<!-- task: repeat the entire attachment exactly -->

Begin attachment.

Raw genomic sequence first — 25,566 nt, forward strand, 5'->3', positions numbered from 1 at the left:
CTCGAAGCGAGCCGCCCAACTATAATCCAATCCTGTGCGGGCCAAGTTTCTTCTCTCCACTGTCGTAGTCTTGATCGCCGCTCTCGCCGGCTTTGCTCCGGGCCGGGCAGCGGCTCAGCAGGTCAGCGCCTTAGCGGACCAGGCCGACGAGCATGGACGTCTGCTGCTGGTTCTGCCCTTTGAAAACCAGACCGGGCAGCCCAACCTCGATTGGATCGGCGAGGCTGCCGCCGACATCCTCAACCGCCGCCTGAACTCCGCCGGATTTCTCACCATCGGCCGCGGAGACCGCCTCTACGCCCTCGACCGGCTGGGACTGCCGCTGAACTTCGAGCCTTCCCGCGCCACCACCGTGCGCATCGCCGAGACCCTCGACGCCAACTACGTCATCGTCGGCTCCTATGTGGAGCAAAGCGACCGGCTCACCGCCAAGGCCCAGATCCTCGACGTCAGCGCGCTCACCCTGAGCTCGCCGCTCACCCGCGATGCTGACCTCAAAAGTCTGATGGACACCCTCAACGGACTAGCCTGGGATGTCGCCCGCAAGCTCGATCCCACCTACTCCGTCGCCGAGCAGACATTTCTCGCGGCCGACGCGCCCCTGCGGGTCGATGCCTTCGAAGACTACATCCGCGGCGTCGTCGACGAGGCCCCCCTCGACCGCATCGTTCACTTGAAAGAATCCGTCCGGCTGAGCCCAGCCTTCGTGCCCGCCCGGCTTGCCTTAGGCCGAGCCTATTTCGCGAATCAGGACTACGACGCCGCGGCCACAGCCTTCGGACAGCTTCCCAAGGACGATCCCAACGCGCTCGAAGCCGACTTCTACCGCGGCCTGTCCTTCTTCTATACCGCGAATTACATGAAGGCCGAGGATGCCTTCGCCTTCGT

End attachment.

Raw genomic sequence first — 25,566 nt, forward strand, 5'->3', positions numbered from 1 at the left:
CTCGAAGCGAGCCGCCCAACTATAATCCAATCCTGTGCGGGCCAAGTTTCTTCTCTCCACTGTCGTAGTCTTGATCGCCGCTCTCGCCGGCTTTGCTCCGGGCCGGGCAGCGGCTCAGCAGGTCAGCGCCTTAGCGGACCAGGCCGACGAGCATGGACGTCTGCTGCTGGTTCTGCCCTTTGAAAACCAGACCGGGCAGCCCAACCTCGATTGGATCGGCGAGGCTGCCGCCGACATCCTCAACCGCCGCCTGAACTCCGCCGGATTTCTCACCATCGGCCGCGGAGACCGCCTCTACGCCCTCGACCGGCTGGGACTGCCGCTGAACTTCGAGCCTTCCCGCGCCACCACCGTGCGCATCGCCGAGACCCTCGACGCCAACTACGTCATCGTCGGCTCCTATGTGGAGCAAAGCGACCGGCTCACCGCCAAGGCCCAGATCCTCGACGTCAGCGCGCTCACCCTGAGCTCGCCGCTCACCCGCGATGCTGACCTCAAAAGTCTGATGGACACCCTCAACGGACTAGCCTGGGATGTCGCCCGCAAGCTCGATCCCACCTACTCCGTCGCCGAGCAGACATTTCTCGCGGCCGACGCGCCCCTGCGGGTCGATGCCTTCGAAGACTACATCCGCGGCGTCGTCGACGAGGCCCCCCTCGACCGCATCGTTCACTTGAAAGAATCCGTCCGGCTGAGCCCAGCCTTCGTGCCCGCCCGGCTTGCCTTAGGCCGAGCCTATTTCGCGAATCAGGACTACGACGCCGCGGCCACAGCCTTCGGACAGCTTCCCAAGGACGATCCCAACGCGCTCGAAGCCGACTTCTACCGCGGCCTGTCCTTCTTCTATACCGCGAATTACATGAAGGCCGAGGATGCCTTCGCCTTCGT